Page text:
(Gentamicin Sulfate with Betamethasone Valerate)
For Topical Use in Dogs Only
Each mL contains: gentamicin sulfate equivalent to 0.57 mg gentamicin base, betamethasone
valerate equivalent to 0.284 mg betamethasone, 163 mg isopropyl alcohol, propylene glycol, methylparaben and
propylparaben as preservatives, purified water q.s. Hydrochloric acid may be added to adjust pH.
Gentamicin is a mixture of aminoglycoside antibiotics derived from the fermentation of
Micromonospora purpurea. Gentamicin sulfate is a mixture of sulfate salts of the antibiotics produced in this
fermentation. The salts are weakly acidic and freely soluble in water.
Gentamicin sulfate contains not less than 500 micrograms of gentamicin base per milligram.
Betamethasone valerate is a synthetic glucocorticoid.
Gentamicin, a broad-spectrum antibiotic, is a highly effective topical treatment for
bacterial infections of the skin. In vitro, gentamicin is bactericidal against a wide variety of gram-positive and
gram-negative bacteria isolated from domestic animals.1,2 Specifically, gentamicin is active against the
following organisms isolated from canine skin: Alcaligenes sp., Citrobacter sp., Klebsiella sp., Pseudomonas
aeruginosa, indole-positive and negative Proteus sp., Escherichia coli, Enterobacter sp., Staphylococcus sp.,
and Streptococcus sp.
Betamethasone valerate emerged from intensive research as the most promising of some 50 newly synthesized
corticosteroids in the experimental model described by McKenzie3, et al. This human bioassay technique has
been found reliable for evaluating the vasoconstrictor properties of new topical corticosteroids and is useful in
predicting clinical efficacy.
Betamethasone valerate in veterinary medicine has been shown to provide anti-inflammatory and antipruritic
activity in the topical management of corticosteroid-responsive infected superficial lesions in dogs.
WARNING: Clinical and experimental data have demonstrated that corticosteroids administered
orally or parenterally to animals may induce the first stage of parturition when administered during the
last trimester of pregnancy and may precipitate premature parturition followed by dystocia, fetal death,
retained placenta, and metritis.
Additionally, corticosteroids administered to dogs, rabbits and rodents during pregnancy have
produced cleft palate. Other congenital anomalies including deformed forelegs, phocomelia, and
anasarca have been reported in offspring of dogs which received corticosteroids during pregnancy.
For the treatment of infected superficial lesions in dogs caused by bacteria sensitive to
If hypersensitivity to any of the components occurs, treatment with this product
should be discontinued and appropriate therapy instituted.
DOSAGE AND ADMINISTRATION:
Prior to treatment, remove excessive hair and clean the lesion and
adjacent area. Hold bottle upright 3 to 6 inches from the lesion and depress the sprayer head twice. Administer 2
to 4 times daily for 7 days.
Each depression of the sprayer head delivers 0.7 mL of GenOne™ Spray.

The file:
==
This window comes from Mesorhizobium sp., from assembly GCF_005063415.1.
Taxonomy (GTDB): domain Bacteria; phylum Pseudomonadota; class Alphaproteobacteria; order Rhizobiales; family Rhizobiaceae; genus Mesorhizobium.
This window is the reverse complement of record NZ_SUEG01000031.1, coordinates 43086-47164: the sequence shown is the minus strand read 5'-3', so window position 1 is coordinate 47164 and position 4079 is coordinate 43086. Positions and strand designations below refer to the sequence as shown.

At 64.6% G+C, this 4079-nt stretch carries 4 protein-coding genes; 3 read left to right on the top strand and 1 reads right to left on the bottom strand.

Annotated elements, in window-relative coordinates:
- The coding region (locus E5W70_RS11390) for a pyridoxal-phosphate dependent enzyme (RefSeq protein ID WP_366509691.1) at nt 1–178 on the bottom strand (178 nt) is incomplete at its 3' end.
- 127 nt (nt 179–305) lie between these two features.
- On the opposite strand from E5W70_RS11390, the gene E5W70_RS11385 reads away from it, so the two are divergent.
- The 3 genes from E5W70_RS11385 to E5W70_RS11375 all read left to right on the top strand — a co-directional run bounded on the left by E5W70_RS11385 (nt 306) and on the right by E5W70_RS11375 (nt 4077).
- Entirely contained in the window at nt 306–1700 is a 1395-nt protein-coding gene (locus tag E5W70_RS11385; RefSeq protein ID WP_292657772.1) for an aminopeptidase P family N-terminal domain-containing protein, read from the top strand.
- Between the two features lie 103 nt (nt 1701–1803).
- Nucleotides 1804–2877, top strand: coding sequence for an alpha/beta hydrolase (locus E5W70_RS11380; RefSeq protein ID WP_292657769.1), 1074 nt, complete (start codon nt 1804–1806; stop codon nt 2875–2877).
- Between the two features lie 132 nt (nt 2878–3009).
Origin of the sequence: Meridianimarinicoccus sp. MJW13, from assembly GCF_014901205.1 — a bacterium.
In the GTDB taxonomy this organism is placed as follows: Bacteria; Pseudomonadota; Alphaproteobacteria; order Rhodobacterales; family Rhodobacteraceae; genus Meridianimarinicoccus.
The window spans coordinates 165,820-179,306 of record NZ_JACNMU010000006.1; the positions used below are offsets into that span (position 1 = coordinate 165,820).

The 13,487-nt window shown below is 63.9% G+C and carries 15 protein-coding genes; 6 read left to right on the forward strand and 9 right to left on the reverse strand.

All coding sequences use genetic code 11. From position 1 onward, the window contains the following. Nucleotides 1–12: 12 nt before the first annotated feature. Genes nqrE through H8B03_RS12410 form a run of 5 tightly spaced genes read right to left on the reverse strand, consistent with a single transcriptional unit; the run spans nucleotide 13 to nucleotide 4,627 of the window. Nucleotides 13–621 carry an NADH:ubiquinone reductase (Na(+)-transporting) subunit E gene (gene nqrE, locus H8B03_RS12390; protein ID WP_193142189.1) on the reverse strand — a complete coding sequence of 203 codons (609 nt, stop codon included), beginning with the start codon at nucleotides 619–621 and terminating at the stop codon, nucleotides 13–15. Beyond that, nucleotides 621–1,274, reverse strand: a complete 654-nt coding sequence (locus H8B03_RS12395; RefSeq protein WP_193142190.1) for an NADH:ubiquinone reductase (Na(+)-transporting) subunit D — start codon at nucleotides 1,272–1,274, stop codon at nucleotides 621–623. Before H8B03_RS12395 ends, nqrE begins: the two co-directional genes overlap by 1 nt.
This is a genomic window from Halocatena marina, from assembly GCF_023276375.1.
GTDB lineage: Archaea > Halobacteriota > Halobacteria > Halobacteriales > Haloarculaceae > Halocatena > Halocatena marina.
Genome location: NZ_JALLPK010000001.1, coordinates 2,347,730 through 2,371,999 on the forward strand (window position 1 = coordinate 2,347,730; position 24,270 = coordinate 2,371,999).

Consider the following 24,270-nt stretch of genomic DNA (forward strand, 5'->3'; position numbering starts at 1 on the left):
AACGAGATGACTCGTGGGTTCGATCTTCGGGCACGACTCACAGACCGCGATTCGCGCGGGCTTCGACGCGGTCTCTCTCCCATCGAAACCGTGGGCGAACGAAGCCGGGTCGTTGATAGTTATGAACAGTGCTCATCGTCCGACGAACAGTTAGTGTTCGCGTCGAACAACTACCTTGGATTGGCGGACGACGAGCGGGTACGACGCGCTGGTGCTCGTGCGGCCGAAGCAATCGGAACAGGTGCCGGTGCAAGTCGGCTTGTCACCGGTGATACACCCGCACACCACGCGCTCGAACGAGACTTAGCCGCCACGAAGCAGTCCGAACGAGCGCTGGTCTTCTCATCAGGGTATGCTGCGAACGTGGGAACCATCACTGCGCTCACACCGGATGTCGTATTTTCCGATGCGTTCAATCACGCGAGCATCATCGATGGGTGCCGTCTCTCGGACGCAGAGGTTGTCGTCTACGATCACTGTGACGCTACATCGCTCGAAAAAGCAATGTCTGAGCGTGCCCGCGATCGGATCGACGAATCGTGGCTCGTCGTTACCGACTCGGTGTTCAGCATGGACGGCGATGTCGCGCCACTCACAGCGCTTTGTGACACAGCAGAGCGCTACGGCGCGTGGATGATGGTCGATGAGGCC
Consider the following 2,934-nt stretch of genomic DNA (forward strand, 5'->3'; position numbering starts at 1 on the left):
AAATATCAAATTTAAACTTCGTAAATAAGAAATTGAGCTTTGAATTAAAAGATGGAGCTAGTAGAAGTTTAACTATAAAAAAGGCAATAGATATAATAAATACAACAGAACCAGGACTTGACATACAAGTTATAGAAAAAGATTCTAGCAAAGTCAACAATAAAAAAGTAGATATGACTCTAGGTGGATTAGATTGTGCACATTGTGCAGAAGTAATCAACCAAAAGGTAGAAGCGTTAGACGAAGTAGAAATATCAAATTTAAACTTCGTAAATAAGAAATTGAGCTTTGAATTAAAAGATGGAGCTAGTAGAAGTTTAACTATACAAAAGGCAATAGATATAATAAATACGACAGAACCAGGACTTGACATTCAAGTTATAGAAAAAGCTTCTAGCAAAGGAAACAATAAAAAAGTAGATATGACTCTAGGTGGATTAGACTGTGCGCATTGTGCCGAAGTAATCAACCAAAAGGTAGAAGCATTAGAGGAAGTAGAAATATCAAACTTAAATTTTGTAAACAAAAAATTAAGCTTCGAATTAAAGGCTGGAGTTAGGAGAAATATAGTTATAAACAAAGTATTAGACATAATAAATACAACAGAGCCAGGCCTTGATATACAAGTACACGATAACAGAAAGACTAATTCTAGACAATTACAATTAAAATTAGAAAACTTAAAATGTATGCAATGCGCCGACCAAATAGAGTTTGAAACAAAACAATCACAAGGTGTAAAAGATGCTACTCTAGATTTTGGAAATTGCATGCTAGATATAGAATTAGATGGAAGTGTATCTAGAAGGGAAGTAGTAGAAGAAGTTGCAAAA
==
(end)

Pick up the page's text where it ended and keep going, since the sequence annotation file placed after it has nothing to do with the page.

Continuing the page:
GenOne™ Spray was well tolerated in an abraded skin study in dogs. No treatment-related
toxicological changes in the skin were observed.
Systemic effects directly related to treatment were confined to histological changes in the adrenals, liver, and
kidney and to organ-to-body weight ratios of adrenals. All were dose related, were typical for or not unexpected
with corticosteroid therapy, and were considered reversible with cessation of treatment.
Side effects such as SAP and SGPT enzyme elevations, weight loss, anorexia, polydipsia,
and polyuria have occurred following parenteral or systemic use of synthetic corticosteroids in dogs. Vomiting
and diarrhea (occasionally bloody) have been observed in dogs.
Cushing’s syndrome in dogs has been reported in association with prolonged or repeated steroid therapy.
Antibiotic susceptibility of the pathogenic organism(s) should be determined prior to the use
of this preparation. Use of topical antibiotics may permit overgrowth of non-susceptible bacteria, fungi, or
yeasts. If this occurs, treatment should be instituted with other appropriate agents as indicated.
Administration of recommended dose beyond 7 days may result in delayed wound healing. Animals treated
longer than 7 days should be monitored closely.
Avoid ingestion. Oral or parenteral use of corticosteroids, depending on dose, duration, and specific steroid may
result in inhibition of endogenous steroid production following drug withdrawal.
In patients presently receiving or recently withdrawn from systemic corticosteroid treatments, therapy with a
rapidly acting corticosteroid should be considered in especially stressful situations.
If ingestion should occur, patients should be closely observed for the usual signs of adrenocorticoid overdosage
which include sodium retention, potassium loss, fluid retention, weight gains, polydipsia, and/or polyuria.
Prolonged use or overdosage may produce adverse immunosuppressive effects.